back, and less than two minutes later, Boston
had the ball down by just three. Skinny Boston
guard Corey Hassan - who looked more like a
high school sophomore than a D-I college player
- had already drilled three treys, and the Terri-
ers ran a complicated series of screens to get him
open for the game-tying shot.
Horton would have none of it. Hassan didn't
get even an inch of separation, and his teammate
Brian Macon was forced to hoist up an ugly
three with the shot clock winding down. Hor-
ton then calmly drained four consecutive free
throws, finally sinking the pesky Terriers.
Horton's vintage performance was certainly
cause for optimism, but there's absolutely no
reason the game should have come down to his
heroics. All told, Michigan was lucky to come
out of Boston's sparkling new Agganis Arena


with a victory.
Just how ugly was Michigan's performance
against Boston University? Usually, when
human victory cigar Amadou Ba checks into the
game, it means Michigan is cruising to a blow-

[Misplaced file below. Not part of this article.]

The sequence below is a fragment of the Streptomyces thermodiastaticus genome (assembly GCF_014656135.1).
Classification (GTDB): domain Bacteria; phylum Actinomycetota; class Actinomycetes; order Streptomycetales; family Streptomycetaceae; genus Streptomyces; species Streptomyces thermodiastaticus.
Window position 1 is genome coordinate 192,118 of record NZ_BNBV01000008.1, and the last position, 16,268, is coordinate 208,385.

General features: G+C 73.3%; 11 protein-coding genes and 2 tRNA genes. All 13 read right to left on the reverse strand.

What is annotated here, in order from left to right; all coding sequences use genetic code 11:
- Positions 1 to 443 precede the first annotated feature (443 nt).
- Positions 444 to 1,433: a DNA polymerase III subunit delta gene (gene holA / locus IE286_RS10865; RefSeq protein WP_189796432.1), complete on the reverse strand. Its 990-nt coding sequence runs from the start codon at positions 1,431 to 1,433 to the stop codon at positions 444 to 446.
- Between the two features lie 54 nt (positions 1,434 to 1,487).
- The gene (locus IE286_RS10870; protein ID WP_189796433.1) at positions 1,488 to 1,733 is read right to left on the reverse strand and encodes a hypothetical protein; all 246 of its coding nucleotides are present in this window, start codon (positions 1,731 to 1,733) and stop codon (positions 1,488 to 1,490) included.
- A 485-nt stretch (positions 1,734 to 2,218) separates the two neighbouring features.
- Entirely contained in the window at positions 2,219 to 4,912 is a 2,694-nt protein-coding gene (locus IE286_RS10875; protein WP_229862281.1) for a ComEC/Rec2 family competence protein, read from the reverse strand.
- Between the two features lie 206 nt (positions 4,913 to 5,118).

out victory. But last night, Ba entered the game
with 6:18 to go in the first half
Michigan's three primary post
players - Chris Hunter, Court-
ney Sims and Graham Brown
- combined for seven personal
fouls in the first 14 minutes, fort-
ing Michigan coach Tommy
Amaker to delve deeper into his -
bench than he ever imagined.
With high-flying junior Brent
ATT Petway out for the nonconference
season due to academic ineligibil-
4GER ity, Michigan's forwards simply
ng Fi have to be more aware. The refs
set the tone early, calling Sims
for an offensive push-off during the game's first
possession. And I know Brown loves setting
picks, but after his first illegal screen foul, he
needs to tone it down.
The excessive fouling might have been more
forgivable if the Wolverines were dominating
down low. But Michigan was simply pathetic on
the defensive boards, letting the undersized Ter-